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Making Sights for Sounds: The Art of Kosh : It all started with 'Abbey Road.' In 20 years since, John Kosh has become a living legend with innovative album covers for pop superstars.

March 18, 1990|DAVID WHARTON

No, Paul McCartney wasn't dead. Yes, Pete Townshend did urinate in public.

Recollections of a lifetime in rock 'n' roll. . . . John Kosh sits in his Hollywood studio on a warm Tuesday morning, speaking in a working-class English accent, reminiscing.

Back in the late '60s, Kosh was a young Londoner fresh out of art studies at Hornsey College. He was working for the Royal Opera, designing advertisements and looking for something better.

"I got this phone call one afternoon and the voice said, 'Hello, this is John Lennon,' " Kosh said. "I thought, 'Oh yeah, sure.' I figured it was one of my friends talking with a Liverpool accent."

But it really was Lennon, and Kosh found himself enlisted to design a cover for the Beatles' "Abbey Road" album. The resulting artwork--a simple photograph of John, Paul, George and Ringo walking across the street--has survived as one of pop music's most memorable images.

In the 20 years since, Kosh has designed covers for Rod Stewart, the Eagles, Jimmy Buffett and 10,000 Maniacs. He made The Who look infamously mischievous. He made Randy Newman look young again. Linda Ronstadt uses him for all her albums, three of which have won Grammys for their artwork.

"He's amazing," Ronstadt said. "An album is real personal and so the cover has to be real personal. He understands that. Whatever my fantasy is, he's good at making it fit into a design."

At 44, with graying hair and beard, Kosh talks about his job as if it were play, as if he'd crashed some party that won't seem to end. He never intended to do this sort of work but he's still at it, having moved from England in 1973 to set up shop amid Los Angeles' record companies. Kosh talks about his career like a man who won the lottery.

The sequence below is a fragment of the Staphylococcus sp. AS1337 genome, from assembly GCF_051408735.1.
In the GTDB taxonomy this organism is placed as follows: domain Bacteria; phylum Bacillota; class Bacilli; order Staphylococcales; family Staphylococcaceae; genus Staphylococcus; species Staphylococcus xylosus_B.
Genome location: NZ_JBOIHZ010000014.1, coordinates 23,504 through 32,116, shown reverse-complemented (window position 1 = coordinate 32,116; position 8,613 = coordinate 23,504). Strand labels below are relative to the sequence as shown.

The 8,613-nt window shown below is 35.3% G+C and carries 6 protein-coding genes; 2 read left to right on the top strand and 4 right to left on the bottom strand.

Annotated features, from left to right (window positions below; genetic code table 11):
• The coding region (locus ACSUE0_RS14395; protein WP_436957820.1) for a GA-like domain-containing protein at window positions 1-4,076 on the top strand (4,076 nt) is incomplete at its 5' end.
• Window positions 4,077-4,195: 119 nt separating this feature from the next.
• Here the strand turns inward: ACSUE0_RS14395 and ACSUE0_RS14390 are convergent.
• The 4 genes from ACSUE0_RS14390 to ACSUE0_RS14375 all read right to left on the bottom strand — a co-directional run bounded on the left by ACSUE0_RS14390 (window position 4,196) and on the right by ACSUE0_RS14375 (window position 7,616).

"It's been a whirlwind," he said. "I don't really know how it started or how it happened."

It started with "Abbey Road" and the rumor that Paul McCartney was dead.

Lennon called on Kosh because he had seen the young artist's work at the opera. The two men met several times. Yoko Ono was keeping Lennon on a macrobiotic diet and Kosh used to sneak him cookies. Kosh was soon hired by the Beatles.

Meanwhile, reports of McCartney's demise--which dated to 1966--were continuing to circulate. People said he was killed in a car accident and replaced by a look-alike. The band, reportedly guilty over concealing the death, offered clues on subsequent albums. When the song "I'm So Tired" is played at slow speed, Lennon can be heard mumbling "Paul is dead, miss him, miss him." At the end of "Strawberry Fields Forever" come words that sound like "I buried Paul."

The "Abbey Road" cover fueled more rumors. The band was pictured in a funeral-like procession. McCartney was out of step, dressed in black and barefoot. A nearby car bore the license plate "28 IF," supposedly meaning that he would have been 28 had he survived the 1966 crash.

"It was just a series of coincidences," Kosh said. "The photo session didn't take more than an hour or two. We paraded them back and forth across the street and the photographer kept shooting. At what stage Paul lost his shoes, I don't know. He just took them off at some point."

Such coincidences may have been staged by the band as part of a running gag. Kosh pleads ignorance to any such plot, though he admits that Apple Records was deliberately vague on the matter and instructed him not to deny any McCartney death rumors.

Fact or fiction, the album sold millions of copies and the commotion brought particular attention to its cover.

By 1971, Kosh followed up with "Let It Be" and The Who's infamous "Who's Next." Again he produced a simple picture--the band standing around a giant concrete block they appeared to have urinated on.

"I'm afraid they did," Kosh said. "You know how Englishmen drink beer. We were all drinking a lot that day so there was constant urination going on.

"The joke was that the movie '2001' had just come out with that obelisk and we found an obelisk out in the middle of nowhere. It was a piling for a freeway overpass they were building. What better thing to do than go and (urinate) on it?"

Such images linger. They elevated Kosh to lofty status among rock 'n' roll musicians and artists.

"He's a legend, a living legend," said Tommy Steele, art director for Capitol Records. "He's one of the guys that, well, we all saw his work as we were coming up."

Kosh demurs. He says his early photo sessions were guided by whimsy, his technique no more than "wonderful naivete, trying anything and everything." It was a time, he recalls, when the unpredictable likes of Lennon, Jagger and Moon ruled London's music scene.

"We were just being outrageous. Everything was going so fast that you didn't have time to sit back and take notice of what you were doing."

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